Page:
Coercers aim to affect target states’ behavior by exploiting the existence of competing political interests and groups, Greenhill argues, and by manipulating the costs or risks imposed on target state populations. This ‘coercion by punishment’ strategy can be effected in two ways: the first relies on straightforward threats to overwhelm a target’s capacity to accommodate a refugee or migrant influx; the second, on a kind of norms-enhanced political blackmail that exploits the existence of legal and normative commitments to those fleeing violence, persecution, or privation. The theory is further illustrated and tested in a variety of case studies from Europe, East Asia, and North America. To help potential targets better respond to–and protect themselves against–this kind of unconventional predation, Weapons of Mass Migration also offers practicable policy recommendations for scholars, government officials, and anyone concerned about the true victims of this kind of coercion–the displaced themselves.
In a book of deep and telling ironies, Peter Schrag provides essential background for understanding the fractious debate over immigration. Covering the earliest days of the Republic to current events, Schrag sets the modern immigration controversy within the context of three centuries of debate over the same questions about who exactly is fit for citizenship. He finds that nativism has long colored our national history, and that the fear–and loathing–of newcomers has provided one of the faultlines of American cultural and political life.
Schrag describes the eerie similarities between the race-based arguments for restricting Irish, German, Slav, Italian, Jewish, and Chinese immigrants in the past and the arguments for restricting Latinos and others today. He links the terrible history of eugenic “science” to ideas, individuals, and groups now at the forefront of the fight against rational immigration policies. Not Fit for Our Society makes a powerful case for understanding the complex, often paradoxical history of immigration restriction as we work through the issues that inform, and often distort, the debate over who can become a citizen, who decides, and on what basis.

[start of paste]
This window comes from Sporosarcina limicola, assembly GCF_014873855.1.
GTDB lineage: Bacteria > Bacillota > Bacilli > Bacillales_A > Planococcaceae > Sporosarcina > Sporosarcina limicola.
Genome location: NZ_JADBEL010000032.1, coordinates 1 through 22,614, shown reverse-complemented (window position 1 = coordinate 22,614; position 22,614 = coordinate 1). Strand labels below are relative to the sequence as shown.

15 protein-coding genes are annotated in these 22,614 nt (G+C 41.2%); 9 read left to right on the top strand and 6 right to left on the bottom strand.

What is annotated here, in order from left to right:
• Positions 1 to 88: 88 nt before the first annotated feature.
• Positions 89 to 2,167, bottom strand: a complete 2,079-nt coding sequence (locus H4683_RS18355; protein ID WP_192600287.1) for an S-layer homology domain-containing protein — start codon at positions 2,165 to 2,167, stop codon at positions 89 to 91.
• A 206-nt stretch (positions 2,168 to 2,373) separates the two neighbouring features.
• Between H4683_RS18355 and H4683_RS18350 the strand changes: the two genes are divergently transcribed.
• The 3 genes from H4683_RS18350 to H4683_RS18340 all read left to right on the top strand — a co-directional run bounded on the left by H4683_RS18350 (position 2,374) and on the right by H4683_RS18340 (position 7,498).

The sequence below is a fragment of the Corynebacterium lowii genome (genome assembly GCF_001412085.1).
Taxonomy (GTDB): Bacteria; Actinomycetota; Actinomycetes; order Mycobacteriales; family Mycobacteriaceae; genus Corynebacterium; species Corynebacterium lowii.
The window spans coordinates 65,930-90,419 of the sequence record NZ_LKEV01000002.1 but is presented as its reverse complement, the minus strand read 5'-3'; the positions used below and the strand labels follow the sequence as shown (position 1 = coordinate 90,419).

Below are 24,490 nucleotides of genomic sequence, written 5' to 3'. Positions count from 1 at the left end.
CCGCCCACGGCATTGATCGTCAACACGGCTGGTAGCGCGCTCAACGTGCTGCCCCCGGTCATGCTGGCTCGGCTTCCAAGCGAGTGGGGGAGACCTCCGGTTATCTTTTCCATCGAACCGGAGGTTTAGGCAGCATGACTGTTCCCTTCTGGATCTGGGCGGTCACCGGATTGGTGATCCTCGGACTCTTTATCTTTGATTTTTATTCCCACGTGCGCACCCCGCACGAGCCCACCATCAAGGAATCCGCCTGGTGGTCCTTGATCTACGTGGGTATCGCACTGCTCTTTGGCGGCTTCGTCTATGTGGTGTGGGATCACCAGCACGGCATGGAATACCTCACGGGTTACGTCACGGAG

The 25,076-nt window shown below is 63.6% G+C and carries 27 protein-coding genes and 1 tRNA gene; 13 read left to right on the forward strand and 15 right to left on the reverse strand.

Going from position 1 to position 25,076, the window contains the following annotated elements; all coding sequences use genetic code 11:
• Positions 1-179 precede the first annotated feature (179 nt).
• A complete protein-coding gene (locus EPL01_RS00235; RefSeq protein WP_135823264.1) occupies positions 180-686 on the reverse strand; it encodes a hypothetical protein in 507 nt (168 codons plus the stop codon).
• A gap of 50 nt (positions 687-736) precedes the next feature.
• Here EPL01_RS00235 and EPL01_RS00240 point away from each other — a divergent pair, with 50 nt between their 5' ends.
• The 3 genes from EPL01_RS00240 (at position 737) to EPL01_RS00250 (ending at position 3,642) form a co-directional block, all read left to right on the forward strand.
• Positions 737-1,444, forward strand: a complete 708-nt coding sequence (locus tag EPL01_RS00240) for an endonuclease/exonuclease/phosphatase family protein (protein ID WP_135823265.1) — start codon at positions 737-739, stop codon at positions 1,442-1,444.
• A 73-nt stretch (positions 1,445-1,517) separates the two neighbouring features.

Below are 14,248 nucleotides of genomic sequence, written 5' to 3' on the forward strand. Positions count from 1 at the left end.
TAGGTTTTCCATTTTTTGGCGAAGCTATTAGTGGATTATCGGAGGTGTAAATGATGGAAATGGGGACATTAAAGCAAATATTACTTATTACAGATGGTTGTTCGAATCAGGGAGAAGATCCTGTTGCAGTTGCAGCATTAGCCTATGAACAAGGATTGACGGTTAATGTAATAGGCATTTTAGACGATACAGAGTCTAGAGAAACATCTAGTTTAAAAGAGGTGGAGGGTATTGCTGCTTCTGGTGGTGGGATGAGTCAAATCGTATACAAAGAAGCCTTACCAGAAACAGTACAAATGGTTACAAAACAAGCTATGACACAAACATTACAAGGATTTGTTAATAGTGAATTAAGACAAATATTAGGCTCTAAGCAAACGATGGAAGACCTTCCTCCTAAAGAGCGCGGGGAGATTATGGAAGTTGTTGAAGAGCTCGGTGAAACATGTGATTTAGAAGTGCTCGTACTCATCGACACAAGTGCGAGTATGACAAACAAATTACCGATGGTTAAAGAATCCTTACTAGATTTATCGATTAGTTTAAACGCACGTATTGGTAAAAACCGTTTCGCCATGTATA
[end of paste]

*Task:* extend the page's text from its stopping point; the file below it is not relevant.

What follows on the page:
In her research on popular culture of the Vietnamese diaspora, Nhi T. Lieu explores how people displaced by war reconstruct cultural identity in the aftermath of migration. Embracing American democratic ideals and consumer capitalism prior to arriving in the United States, postwar Vietnamese refugees endeavored to assimilate and live the American Dream. In The American Dream in Vietnamese, she claims that nowhere are these fantasies played out more vividly than in the Vietnamese American entertainment industry.
Lieu examines how live music variety shows and videos, beauty pageants, and Web sites created by and for Vietnamese Americans contributed to the shaping of their cultural identity. She shows how popular culture forms repositories for conflicting expectations of assimilation, cultural preservation, and invention, alongside gendered and classed dimensions of ethnic and diasporic identity.
The American Dream in Vietnamese demonstrates how the circulation of images manufactured by both Americans and Vietnamese immigrants serves to produce these immigrants’ paradoxical desires. Within these desires and their representations, Lieu finds the dramatization of the community’s struggle to define itself against the legacy of the refugee label, a classification that continues to pathologize their experiences in American society.
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Suggested reference: Le, C.N. . "New Books: Immigration at the Institutional Level" Asian-Nation: The Landscape of Asian America. <http://www.asian-nation.org/headlines/2011/07/new-books-immigration-institutional-level/> ().